View Full Version : Last evenings project (pic warning)

07-08-2007, 04:02 PM
In my most recent issue of HSM (Or maybe Machinist Workshop, get them confused) there is an article on building a little air engine out of a 4" piece of 1" round. I didn't build one of those. However in the article the author used a slitting saw comprised of a 3 3/8" trim saw blade. While browsing the tool section at the local HD what jumped right out at me? You betcha!





The blade was something like $14. I made the arbor out of some scrap 1144 I had laying around. The blade has a 15mm center hole and I used a 3/8x24 bolt to secure it. The kerf on the blade is .039 btw and it has 24 teeth. I had to go back, after these pics and reduce the diameter slightly and cut a flat on the shank to use it in the endmill holder shown.

All I have to say is this thing works great. As the pics show I tested it in some cuts over 1" deep and speeds from 100 to 500 rpm. In aluminum at least, 240 rpm seemed to be a sweet spot, at least keep it over 200 for smooth running. I know I could run it a lot faster but I'm not in a big hurry and at lower rpm's it doesn't fling hot bits all over the room! As far as feeds go, crank it, I could turn the handle as fast as I wanted. I don't have a power feed on the Y axis of the machine in use but I would guess about 60ipm at least. All in all, a very useful little gadget.

07-08-2007, 04:12 PM
Thanks for the idea, and the pics.
Nice job!

John Stevenson
07-08-2007, 06:13 PM
Brilliant buy.
Get a blade, grind two teeth off for clearance, make a holder from two big washers and a lump of square welded on and you have a replaceable parting tool like this.


This one is built into a quick change holder but you could just use the square bar in any holder.
This one also has holes drill in to stop it rotating but you can use the gullet of an unused tooth to do the same.

Not seen these small blades here yet.


07-08-2007, 06:33 PM
Sir Sudspump,

As far as I know Makita and Sears Craftsman are the only brands that made a saw with this small (3 3/8") size blade. I have only seen them in 20 and 24 teeth. Most of the other trim saws are either 4 3/8, 4 1/2, and 5 1/2. I thought the 4 3/8 might use the same size arbor but was wrong, its actually a good bit smaller at 3/8" inch. I was wanting to try the 4 3/8 size because you can get it in up to 36 teeth commonly. All of these sizes can be picked up on Ebay for change.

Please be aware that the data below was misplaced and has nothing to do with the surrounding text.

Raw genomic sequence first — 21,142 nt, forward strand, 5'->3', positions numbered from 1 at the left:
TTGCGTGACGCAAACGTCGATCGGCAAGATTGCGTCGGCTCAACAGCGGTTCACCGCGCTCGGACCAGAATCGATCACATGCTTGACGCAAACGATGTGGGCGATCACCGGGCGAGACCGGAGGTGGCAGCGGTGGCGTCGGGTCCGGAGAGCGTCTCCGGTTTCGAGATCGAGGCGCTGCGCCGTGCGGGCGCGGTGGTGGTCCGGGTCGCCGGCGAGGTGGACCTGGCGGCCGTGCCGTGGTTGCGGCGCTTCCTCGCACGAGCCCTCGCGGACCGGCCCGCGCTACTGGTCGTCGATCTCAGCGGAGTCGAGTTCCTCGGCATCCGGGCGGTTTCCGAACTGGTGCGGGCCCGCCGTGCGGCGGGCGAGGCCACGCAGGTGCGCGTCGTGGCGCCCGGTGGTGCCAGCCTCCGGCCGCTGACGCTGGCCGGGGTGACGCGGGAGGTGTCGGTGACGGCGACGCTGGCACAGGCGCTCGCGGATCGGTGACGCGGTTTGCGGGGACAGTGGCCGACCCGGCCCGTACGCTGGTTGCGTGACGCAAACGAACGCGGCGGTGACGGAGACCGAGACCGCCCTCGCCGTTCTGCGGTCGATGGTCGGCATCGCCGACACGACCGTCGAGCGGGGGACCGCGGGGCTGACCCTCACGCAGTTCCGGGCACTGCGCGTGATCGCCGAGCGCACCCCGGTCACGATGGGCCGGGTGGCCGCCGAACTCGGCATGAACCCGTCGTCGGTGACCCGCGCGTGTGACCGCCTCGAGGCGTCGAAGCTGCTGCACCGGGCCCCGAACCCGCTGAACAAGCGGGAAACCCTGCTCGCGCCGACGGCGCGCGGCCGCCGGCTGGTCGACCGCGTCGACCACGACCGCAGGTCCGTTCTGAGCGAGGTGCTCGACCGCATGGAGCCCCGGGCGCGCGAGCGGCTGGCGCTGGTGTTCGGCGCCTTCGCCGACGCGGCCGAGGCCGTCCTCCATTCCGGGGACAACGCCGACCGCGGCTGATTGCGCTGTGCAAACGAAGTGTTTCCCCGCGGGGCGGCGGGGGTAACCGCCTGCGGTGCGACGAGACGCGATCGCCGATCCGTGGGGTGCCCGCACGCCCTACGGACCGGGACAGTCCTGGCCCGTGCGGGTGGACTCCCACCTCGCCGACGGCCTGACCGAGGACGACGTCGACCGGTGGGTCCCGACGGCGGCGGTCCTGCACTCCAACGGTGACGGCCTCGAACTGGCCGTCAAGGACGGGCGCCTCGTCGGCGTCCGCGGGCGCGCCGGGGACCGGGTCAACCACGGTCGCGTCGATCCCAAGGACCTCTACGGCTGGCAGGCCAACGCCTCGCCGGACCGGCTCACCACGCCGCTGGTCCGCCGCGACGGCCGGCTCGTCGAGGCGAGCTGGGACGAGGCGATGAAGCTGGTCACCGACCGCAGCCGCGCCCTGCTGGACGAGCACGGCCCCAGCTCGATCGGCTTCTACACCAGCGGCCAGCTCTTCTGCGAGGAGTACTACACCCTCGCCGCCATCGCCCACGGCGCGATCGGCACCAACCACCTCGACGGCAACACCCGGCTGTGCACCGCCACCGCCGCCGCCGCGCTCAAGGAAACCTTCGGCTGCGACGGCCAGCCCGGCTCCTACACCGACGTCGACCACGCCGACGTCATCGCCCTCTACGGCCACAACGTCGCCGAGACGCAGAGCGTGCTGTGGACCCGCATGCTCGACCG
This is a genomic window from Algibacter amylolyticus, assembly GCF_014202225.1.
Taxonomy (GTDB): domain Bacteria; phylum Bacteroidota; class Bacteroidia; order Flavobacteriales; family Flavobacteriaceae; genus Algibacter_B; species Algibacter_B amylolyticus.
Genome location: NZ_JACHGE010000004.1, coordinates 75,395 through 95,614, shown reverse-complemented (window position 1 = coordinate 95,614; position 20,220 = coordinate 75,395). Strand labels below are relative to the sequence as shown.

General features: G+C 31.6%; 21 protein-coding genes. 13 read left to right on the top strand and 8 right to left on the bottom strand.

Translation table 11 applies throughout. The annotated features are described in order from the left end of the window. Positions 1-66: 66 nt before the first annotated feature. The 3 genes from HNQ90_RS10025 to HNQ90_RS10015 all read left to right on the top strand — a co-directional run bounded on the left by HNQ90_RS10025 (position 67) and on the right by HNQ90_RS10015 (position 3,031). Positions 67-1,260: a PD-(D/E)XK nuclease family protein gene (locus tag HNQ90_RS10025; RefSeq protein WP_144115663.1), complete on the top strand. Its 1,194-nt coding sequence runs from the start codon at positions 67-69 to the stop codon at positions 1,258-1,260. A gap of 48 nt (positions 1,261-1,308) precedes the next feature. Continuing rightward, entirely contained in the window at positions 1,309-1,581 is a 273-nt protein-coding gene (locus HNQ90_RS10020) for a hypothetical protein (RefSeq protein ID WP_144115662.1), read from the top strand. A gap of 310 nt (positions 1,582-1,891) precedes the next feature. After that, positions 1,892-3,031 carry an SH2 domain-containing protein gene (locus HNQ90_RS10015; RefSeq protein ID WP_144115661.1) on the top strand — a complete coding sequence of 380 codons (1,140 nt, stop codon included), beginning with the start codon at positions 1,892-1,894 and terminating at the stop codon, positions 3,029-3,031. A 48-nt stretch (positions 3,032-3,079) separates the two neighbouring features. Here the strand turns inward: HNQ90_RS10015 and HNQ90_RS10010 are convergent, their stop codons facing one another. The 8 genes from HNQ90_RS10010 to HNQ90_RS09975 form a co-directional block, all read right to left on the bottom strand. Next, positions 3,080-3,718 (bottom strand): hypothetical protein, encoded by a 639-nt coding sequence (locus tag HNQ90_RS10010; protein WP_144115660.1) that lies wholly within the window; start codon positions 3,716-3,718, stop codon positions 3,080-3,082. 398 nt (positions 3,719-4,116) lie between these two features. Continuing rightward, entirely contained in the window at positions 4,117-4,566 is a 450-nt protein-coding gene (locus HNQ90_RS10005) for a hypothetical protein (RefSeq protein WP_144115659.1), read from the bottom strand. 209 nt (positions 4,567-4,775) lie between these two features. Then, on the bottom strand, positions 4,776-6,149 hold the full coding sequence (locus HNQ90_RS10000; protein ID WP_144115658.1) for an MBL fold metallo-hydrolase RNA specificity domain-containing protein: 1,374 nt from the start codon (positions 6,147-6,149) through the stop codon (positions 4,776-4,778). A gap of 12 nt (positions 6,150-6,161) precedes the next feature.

07-08-2007, 06:53 PM
Plenty of saws here. Cheap, too.

07-09-2007, 03:31 AM
Heck of a good idea. I can buy a 3 3/8 36 tooth locally and I think I will pick up one tomorrow.


http://www.canadiantire.ca/browse/product_detail.jsp?PRODUCT%3C%3Eprd_id=84552444329 5404&FOLDER%3C%3Efolder_id=1408474396672841&bmUID=1183965763519

Your Old Dog
07-09-2007, 07:53 AM
Great idea! Looks like an easy answer for aluminum. What might be the smallest R8 collet that would hold it without spinning in the collet?

07-09-2007, 08:17 AM

I'm not sure as I mounted it in a .75 end mill holder. By watching it run I don't get the idea that it is putting any kind of unreasonable load on the machine. However rigidity is always good so I would always go with the largest size possible. Isn't 7/8 the largest R8 collet size?

Your Old Dog
07-09-2007, 08:35 AM
Thanks James,
I think on my setup I only go to 3/4 but not absolutely positive about that. Maybe I'll use it in the other style holder that I have that does go to 3/4". (having a brain fart now or I'd tell you it's correct name! but it's the one type holder with the setscrew in it.)

07-09-2007, 09:08 AM
However rigidity is always good so I would always go with the largest size possible.



07-09-2007, 09:49 AM
You can get the small diameter tipped blades in B&Q not cheap I bought one for fitting in a Rotozip for cutting the bottoms off some kitchen cabinets so as to fit esxteranl feet and didnt wnat to disassemble the lot. If memeory serves right it was quite thin to about 2mm.